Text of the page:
Fifty years ago—March 21, 1964—22 Waterloo County Mennonites got together and deposited a dollar each in a cash box to create a credit union to serve members of their faith community. From the beginning it was envisioned as an extension of mutual aid, a significant component of Mennonite self-identity, practice and theology.
As J. Winfield Fretz, a moving force in the founding of the Credit Union, wrote in 1947, which was quoted on the cover of its 50th-anniversary history, Quilting a Credit Union: Stories of Mutual Aid: “Mutual aid is a program designed to help set people on their own feet economically and spiritually, so that they can in turn become stronger members of the Christian body and bear their share of the load in church and community.”
Over the years, the Waterloo County Mennonite Credit Union became Mennonite Savings and Credit Union (MSCU), with offices in Aylmer, Elmira, Kitchener, Leamington, Milverton, Mount Forest, New Hamburg and Waterloo. The initial deposit has grown to more than $900 million in deposits and loans, and the 22 initial members now total more than 19,000.
The push for ethical investments spawned a mutual fund company since sold, but in which MSCU still holds an interest. Unlike banks, the Credit Union offers low- and zero-interest loans drawn from monies deposited at zero interest for the sake of mutual aid. In combination with congregations, MSCU works with those who are in financial straits to help them to stability, continuing the mutual aid focus of the original founders.
MSCU members are drawn from many Mennonite groups—from modern Mennonite Church Canada, Mennonite Brethren and Brethren in Christ, through Old Colony Mennonites, Old Order Mennonites and Old Order Amish. In 2010, MSCU, which until then included only members in Mennonite and Brethren congregations, was expanded to include anyone who would accept the seven statements of shared faith with which all member churches in Mennonite World Conference agree.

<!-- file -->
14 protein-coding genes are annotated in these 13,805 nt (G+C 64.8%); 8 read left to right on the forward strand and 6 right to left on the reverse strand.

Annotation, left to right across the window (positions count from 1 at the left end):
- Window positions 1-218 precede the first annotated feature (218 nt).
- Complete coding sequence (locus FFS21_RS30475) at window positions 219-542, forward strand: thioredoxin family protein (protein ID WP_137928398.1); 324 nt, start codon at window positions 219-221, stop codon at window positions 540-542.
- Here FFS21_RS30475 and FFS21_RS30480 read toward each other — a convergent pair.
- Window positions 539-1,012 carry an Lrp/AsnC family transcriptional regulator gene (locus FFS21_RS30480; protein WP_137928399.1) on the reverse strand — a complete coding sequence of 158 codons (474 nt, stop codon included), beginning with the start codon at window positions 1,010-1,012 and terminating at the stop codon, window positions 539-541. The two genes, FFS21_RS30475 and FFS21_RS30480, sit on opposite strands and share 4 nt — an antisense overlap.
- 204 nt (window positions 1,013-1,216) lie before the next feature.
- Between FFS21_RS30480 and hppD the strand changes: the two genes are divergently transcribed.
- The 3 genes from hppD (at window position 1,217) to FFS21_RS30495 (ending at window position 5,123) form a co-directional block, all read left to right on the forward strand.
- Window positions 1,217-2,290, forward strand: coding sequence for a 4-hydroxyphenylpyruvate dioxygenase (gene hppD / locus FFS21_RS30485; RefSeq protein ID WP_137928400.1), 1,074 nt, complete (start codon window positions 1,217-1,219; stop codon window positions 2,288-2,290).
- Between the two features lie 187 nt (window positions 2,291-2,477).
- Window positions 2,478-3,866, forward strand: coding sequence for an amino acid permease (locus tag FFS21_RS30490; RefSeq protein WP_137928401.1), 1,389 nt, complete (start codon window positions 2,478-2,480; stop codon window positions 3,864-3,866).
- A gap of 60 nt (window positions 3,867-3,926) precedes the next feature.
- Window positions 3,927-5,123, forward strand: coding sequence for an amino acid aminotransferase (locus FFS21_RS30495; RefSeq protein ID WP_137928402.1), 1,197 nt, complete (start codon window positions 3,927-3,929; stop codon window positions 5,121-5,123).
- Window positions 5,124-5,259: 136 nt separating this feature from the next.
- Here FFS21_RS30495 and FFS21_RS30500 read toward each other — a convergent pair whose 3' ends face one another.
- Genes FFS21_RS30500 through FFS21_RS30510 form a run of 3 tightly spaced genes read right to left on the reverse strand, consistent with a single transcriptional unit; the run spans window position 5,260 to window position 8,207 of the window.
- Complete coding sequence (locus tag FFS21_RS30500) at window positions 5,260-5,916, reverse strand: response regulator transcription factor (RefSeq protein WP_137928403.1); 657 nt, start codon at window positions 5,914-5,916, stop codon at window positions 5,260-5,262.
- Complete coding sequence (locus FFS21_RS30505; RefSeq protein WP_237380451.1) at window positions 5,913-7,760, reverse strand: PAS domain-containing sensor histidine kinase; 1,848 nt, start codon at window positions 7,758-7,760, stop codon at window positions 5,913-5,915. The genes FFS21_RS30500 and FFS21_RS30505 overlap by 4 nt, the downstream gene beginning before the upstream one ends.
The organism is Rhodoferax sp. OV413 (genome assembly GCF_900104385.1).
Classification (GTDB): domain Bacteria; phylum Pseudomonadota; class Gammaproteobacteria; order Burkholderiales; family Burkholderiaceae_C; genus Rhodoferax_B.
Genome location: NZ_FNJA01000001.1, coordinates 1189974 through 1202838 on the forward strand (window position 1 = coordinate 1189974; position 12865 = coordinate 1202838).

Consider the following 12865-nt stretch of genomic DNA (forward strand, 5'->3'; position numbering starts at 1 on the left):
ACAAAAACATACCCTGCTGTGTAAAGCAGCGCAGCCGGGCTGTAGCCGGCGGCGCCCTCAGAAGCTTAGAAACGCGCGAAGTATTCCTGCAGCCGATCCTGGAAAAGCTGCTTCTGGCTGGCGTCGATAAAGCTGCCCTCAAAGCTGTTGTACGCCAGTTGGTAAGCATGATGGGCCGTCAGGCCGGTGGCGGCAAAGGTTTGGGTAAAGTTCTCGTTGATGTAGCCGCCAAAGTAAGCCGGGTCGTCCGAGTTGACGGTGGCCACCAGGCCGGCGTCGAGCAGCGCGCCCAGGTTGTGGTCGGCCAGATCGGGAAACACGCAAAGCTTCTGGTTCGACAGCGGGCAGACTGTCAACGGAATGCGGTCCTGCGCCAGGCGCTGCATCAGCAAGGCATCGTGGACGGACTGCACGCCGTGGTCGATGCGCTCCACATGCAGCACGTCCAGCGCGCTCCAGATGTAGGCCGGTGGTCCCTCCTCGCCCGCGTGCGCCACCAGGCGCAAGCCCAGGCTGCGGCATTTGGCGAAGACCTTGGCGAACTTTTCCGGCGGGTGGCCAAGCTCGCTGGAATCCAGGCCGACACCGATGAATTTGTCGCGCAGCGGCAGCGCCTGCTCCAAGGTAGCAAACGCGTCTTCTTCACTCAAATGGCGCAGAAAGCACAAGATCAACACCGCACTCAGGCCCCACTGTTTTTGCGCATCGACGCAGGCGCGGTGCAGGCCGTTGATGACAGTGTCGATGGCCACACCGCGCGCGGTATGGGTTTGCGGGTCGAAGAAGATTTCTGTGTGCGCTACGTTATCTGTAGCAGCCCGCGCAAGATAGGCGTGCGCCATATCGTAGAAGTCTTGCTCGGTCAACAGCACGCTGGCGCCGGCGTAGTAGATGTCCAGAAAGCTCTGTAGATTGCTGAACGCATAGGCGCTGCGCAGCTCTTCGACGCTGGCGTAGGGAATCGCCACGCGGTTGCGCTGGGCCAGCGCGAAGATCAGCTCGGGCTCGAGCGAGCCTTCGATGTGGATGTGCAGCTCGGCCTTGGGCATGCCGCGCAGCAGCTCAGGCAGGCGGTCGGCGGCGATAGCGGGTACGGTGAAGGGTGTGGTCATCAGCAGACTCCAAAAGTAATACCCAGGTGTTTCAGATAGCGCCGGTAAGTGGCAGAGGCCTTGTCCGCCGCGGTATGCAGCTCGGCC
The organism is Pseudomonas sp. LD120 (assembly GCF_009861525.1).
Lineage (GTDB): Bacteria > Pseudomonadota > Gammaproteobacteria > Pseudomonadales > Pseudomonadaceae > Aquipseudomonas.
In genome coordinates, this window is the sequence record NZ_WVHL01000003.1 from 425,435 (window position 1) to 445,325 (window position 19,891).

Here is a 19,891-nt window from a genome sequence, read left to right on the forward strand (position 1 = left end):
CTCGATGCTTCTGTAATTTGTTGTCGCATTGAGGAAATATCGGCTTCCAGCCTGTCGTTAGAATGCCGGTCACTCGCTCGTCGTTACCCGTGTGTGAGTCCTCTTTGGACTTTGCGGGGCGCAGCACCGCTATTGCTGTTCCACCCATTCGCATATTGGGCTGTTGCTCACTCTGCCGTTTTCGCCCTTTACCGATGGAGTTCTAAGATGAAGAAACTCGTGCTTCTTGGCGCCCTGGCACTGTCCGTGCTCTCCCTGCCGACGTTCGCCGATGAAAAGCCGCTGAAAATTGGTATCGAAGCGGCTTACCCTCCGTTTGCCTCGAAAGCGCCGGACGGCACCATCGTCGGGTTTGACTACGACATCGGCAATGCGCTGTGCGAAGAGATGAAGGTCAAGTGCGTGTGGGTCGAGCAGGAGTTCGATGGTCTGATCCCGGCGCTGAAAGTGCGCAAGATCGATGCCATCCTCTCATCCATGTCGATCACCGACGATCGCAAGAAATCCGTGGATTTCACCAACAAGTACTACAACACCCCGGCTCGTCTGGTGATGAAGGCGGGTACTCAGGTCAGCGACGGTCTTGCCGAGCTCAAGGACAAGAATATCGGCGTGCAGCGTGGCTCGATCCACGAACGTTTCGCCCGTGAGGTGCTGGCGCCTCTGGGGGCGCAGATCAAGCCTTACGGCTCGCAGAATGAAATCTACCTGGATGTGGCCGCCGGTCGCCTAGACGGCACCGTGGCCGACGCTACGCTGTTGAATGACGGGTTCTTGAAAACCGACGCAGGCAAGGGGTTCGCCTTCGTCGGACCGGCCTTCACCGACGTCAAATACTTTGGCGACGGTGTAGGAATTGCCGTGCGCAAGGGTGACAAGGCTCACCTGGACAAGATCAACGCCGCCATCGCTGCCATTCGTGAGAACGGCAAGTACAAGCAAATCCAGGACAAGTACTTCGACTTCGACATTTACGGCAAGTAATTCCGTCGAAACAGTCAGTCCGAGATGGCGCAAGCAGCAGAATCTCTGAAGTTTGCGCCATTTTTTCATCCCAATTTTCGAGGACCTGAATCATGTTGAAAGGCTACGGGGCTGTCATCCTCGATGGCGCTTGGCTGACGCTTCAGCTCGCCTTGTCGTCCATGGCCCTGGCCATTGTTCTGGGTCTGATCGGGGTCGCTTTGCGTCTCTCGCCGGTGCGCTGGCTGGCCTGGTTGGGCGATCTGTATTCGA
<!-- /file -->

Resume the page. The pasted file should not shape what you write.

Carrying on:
This year’s annual meeting, held April 8 in Kitchener, with a video link to Leamington, used video stories, a panel discussion and a drama by Theatre of the Beat to focus on the theme of “mutual aid.”
In his address, Brent Zorgdrager, chief executive officer, shared his belief that MSCU remains a necessary component of Mennonite and Brethren faith and life now and into the future. He addressed three questions:
- How does MSCU authentically maintain a uniqueness that grows naturally out of a commitment to biblical principles?
- How does MSCU become the primary financial institution for the majority of members within our bond of association?
- How do we maintain a sense of belonging to, and identity as, a caring community . . . that also offers a preventative approach to financial problems through education and financial planning?
Using stories from the present, he showed how mutual aid is alive in the work MSCU is doing, how it is effectively supporting small and large businesses, and, using his own children as examples, how it is educating further generations in the principles that caused MSCU to be founded in the first place.
In a conversation afterward, he was clear that not all is easy for MSCU to continue. Unlike many credit unions and all banks, MSCU still works on the spread between the interest rates charged on loans and that paid on deposits. It has resisted increasing income through higher service charges or by entering into other financial fields like insurance sales or financial markets.
Zorgdrager noted that some members come in with advertisements from other institutions offering lower loan rates, seeking MSCU to match those, which makes him wonder whether MSCU is only a financial institution or whether it is an extension of the ministry the members carry out in their congregations.
Drawing attention to MSCU’s recent investments in both the new 50 Kent Avenue building that houses the Kitchener branch, and the MSCU Centre for Peace Advancement in the new addition at Conrad Grebel University College, Waterloo, Zorgdrager believes that MSCU is far more than a financial institution.
That means it may not be competitive in every way with other financial institutions. “It isn’t about growth, it’s about relevance,” Zorgdrager is quoted in the history book. “What good are retained earnings and larger assets if our service isn’t improving and our members are burdened with larger debts, instead of living out faithful lives?”